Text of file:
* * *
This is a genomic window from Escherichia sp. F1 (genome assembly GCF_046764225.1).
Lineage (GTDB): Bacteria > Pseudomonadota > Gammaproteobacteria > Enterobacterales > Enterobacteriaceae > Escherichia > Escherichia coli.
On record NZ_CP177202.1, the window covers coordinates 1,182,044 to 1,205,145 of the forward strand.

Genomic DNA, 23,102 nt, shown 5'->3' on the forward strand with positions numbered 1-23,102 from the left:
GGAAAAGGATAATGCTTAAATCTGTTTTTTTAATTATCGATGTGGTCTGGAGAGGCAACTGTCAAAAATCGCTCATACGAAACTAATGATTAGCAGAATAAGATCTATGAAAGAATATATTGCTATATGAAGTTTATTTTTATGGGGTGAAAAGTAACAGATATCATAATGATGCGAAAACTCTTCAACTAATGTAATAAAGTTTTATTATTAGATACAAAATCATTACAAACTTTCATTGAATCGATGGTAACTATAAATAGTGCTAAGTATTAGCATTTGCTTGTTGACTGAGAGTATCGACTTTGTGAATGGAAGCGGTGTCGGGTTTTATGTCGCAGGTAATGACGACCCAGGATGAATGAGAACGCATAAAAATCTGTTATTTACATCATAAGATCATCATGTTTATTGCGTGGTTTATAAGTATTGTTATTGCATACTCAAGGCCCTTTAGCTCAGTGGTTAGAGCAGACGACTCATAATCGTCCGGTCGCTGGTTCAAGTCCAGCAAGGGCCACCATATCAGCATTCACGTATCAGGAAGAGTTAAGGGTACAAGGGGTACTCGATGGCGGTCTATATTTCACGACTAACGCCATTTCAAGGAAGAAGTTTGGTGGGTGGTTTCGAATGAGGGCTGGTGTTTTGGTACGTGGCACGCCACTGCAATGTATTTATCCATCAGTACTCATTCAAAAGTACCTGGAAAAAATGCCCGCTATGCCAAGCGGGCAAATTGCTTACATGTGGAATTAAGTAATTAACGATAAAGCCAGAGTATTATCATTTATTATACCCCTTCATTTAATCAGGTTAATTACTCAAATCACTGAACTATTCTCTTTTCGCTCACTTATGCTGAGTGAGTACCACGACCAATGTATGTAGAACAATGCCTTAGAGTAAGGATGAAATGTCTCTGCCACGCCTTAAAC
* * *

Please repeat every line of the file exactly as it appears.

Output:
This is a genomic window from Escherichia sp. F1 (genome assembly GCF_046764225.1).
Lineage (GTDB): Bacteria > Pseudomonadota > Gammaproteobacteria > Enterobacterales > Enterobacteriaceae > Escherichia > Escherichia coli.
On record NZ_CP177202.1, the window covers coordinates 1,182,044 to 1,205,145 of the forward strand.

Genomic DNA, 23,102 nt, shown 5'->3' on the forward strand with positions numbered 1-23,102 from the left:
GGAAAAGGATAATGCTTAAATCTGTTTTTTTAATTATCGATGTGGTCTGGAGAGGCAACTGTCAAAAATCGCTCATACGAAACTAATGATTAGCAGAATAAGATCTATGAAAGAATATATTGCTATATGAAGTTTATTTTTATGGGGTGAAAAGTAACAGATATCATAATGATGCGAAAACTCTTCAACTAATGTAATAAAGTTTTATTATTAGATACAAAATCATTACAAACTTTCATTGAATCGATGGTAACTATAAATAGTGCTAAGTATTAGCATTTGCTTGTTGACTGAGAGTATCGACTTTGTGAATGGAAGCGGTGTCGGGTTTTATGTCGCAGGTAATGACGACCCAGGATGAATGAGAACGCATAAAAATCTGTTATTTACATCATAAGATCATCATGTTTATTGCGTGGTTTATAAGTATTGTTATTGCATACTCAAGGCCCTTTAGCTCAGTGGTTAGAGCAGACGACTCATAATCGTCCGGTCGCTGGTTCAAGTCCAGCAAGGGCCACCATATCAGCATTCACGTATCAGGAAGAGTTAAGGGTACAAGGGGTACTCGATGGCGGTCTATATTTCACGACTAACGCCATTTCAAGGAAGAAGTTTGGTGGGTGGTTTCGAATGAGGGCTGGTGTTTTGGTACGTGGCACGCCACTGCAATGTATTTATCCATCAGTACTCATTCAAAAGTACCTGGAAAAAATGCCCGCTATGCCAAGCGGGCAAATTGCTTACATGTGGAATTAAGTAATTAACGATAAAGCCAGAGTATTATCATTTATTATACCCCTTCATTTAATCAGGTTAATTACTCAAATCACTGAACTATTCTCTTTTCGCTCACTTATGCTGAGTGAGTACCACGACCAATGTATGTAGAACAATGCCTTAGAGTAAGGATGAAATGTCTCTGCCACGCCTTAAAC